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November 21st, 2012

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Sam wins 2012 Cape Town Blitz Tournament

The 2012 Cape Town blitz tournament was held 21 November, at the usual venue. Eleven players entered this year, including a lightning visit from Konrad Scheffler who jetted in from San Diego specifically for the event.

After four of the five rounds only two players were left unbeaten, Sam Scott and Chris Welsh, which allowed a single winner to be declared, in contrast to previous years with multiple players with the same number of wins. In the end Sam prevailed by time, despite arguably being behind on the board (although a complex ko fight still needed to be resolved).

1 – Sam Scott 3d (5 wins)
2 – Chris Welsh 1d (4 wins)
2 – Andrew Davies 3d (4 wins)
4 – Konrad Scheffler 2d (3 wins)
4 – Paul Steyn 4d (3 wins)

In case anyone is interested, 11 of the 25 games were decided by time, 8 by points, and 6 by resign.

In the opinion of the tournament director, too many games are still being won by the stronger player, despite the games being full handicap games. Suggestions welcome on how to make the event more even. Increasing komi is one option, but this only affects games beyond 9 stones.

Posted by Chris Welsh in Cape Town, Tournaments


This entry was posted on Wednesday, November 21st, 2012 at 1:08 pm and is filed under Cape Town, Tournaments. You can follow any responses to this entry through the comments RSS 2.0 feed. You can skip to the end and leave a response. Pinging is currently not allowed.

5 Responses to “Sam wins 2012 Cape Town Blitz Tournament”

  1. StephenM says:

    “… too many games are still being won by the stronger player, despite the games being full handicap games.”

    Is the probability of a result being dictated by the clock (win or loss on time) independent of the difference in ranks between the players?

    If not, perhaps the solution is an n-second-per-stone bonus to the weaker player’s clock.

  2. Chris Welsh says:

    Your less than subtle attempt to introduce fischer time is noted 🙂

    My belief is that the additional experience of playing with clocks that the stronger player has is the decisive aspect. In other words, the stronger players are more used to getting into the correct rhythm that the compressed time demands, and playing a sufficiently good move sufficiently quickly. The weaker player (aka less experienced player) finds it harder to play a move at their level in a consistently short time.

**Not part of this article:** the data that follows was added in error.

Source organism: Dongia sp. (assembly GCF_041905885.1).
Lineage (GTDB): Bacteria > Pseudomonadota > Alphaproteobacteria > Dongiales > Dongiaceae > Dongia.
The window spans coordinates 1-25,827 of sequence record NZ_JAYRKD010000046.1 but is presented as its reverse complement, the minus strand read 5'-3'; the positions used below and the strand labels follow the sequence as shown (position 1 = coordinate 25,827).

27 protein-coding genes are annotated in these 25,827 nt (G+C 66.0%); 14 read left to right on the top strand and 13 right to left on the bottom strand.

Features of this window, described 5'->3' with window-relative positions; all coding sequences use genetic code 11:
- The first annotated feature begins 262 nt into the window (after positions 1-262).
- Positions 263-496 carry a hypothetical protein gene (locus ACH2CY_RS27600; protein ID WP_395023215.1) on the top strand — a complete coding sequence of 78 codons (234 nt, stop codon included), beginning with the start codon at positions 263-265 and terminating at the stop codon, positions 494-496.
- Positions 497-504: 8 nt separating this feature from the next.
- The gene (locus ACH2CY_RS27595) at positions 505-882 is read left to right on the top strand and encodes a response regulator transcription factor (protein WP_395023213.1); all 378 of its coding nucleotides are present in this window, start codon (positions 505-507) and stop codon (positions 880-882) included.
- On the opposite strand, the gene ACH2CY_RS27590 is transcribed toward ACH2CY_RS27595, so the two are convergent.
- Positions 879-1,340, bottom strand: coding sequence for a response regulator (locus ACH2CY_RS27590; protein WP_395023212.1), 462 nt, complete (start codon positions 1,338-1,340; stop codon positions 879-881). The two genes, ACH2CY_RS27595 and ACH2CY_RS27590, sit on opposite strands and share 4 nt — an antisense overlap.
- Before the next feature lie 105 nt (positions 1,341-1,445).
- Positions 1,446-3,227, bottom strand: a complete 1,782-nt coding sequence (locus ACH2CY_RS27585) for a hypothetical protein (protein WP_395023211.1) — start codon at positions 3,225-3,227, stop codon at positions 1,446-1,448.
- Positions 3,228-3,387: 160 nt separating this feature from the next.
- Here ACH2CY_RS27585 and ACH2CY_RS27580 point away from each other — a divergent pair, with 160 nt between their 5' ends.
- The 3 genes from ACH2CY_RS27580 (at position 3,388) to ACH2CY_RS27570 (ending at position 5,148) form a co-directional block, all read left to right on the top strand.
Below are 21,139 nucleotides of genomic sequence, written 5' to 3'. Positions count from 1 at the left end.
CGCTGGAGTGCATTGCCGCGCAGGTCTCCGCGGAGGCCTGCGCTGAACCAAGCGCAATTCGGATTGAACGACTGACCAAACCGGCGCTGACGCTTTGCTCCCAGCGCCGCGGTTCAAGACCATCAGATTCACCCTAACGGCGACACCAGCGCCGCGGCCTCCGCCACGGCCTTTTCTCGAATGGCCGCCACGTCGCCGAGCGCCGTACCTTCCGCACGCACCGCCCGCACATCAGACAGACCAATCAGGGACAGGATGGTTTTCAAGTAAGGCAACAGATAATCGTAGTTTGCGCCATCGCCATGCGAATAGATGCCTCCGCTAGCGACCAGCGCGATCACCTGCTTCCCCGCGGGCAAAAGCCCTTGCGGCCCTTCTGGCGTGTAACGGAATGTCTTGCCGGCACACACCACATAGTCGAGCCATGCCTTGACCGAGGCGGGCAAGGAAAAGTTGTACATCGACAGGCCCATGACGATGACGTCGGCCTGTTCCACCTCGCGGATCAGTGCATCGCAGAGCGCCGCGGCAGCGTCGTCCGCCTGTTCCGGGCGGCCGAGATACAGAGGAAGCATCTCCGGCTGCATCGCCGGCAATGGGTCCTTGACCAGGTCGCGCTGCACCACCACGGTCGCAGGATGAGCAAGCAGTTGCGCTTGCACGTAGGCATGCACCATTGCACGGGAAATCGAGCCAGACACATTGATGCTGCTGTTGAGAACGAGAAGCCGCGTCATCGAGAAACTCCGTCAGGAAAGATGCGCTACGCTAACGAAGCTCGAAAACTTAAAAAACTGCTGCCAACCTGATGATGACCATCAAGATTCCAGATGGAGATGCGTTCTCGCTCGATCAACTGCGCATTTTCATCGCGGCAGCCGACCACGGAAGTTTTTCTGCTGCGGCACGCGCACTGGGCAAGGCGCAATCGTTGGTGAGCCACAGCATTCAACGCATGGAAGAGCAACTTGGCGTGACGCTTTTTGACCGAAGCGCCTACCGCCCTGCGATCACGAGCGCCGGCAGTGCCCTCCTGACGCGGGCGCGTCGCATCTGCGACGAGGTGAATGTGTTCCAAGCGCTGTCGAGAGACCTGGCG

Since the handicaps are more or less correct when played at slow speeds, some factor related to the compressed time is clearly involved.

    I dare say one could come up with some kind of formulaic adjustment to the time relating to the handicap difference, but unless this was a formula that reduced the white’s time by as much as black’s time was increased, this would cause scheduling problems in a tournament.

  3. max says:

    Maybe we just need to play more blitz games? We could have a blitz night, say once a month, to gain some experience with fast time controls.

  4. StephenM says:

    Oops. I meant an n-second-per-handicap-stone bonus, perhaps amplified for handicap stones beyond the first nine.

    For example, a nine-stone game might give white 12 minutes and black 14 minutes.

  5. Chris Welsh says:

    As stated above, to avoid scheduling difficulties, the addition to black must be compensated by a subtraction from black. So to use your example, white would have 11 and black 13.

    Note also that second-level granularity will be impossible with crude chess clocks. This effectively rules out any formulaic method that has seconds as part of the formula (unless the formula always rounds off to minutes at the end).

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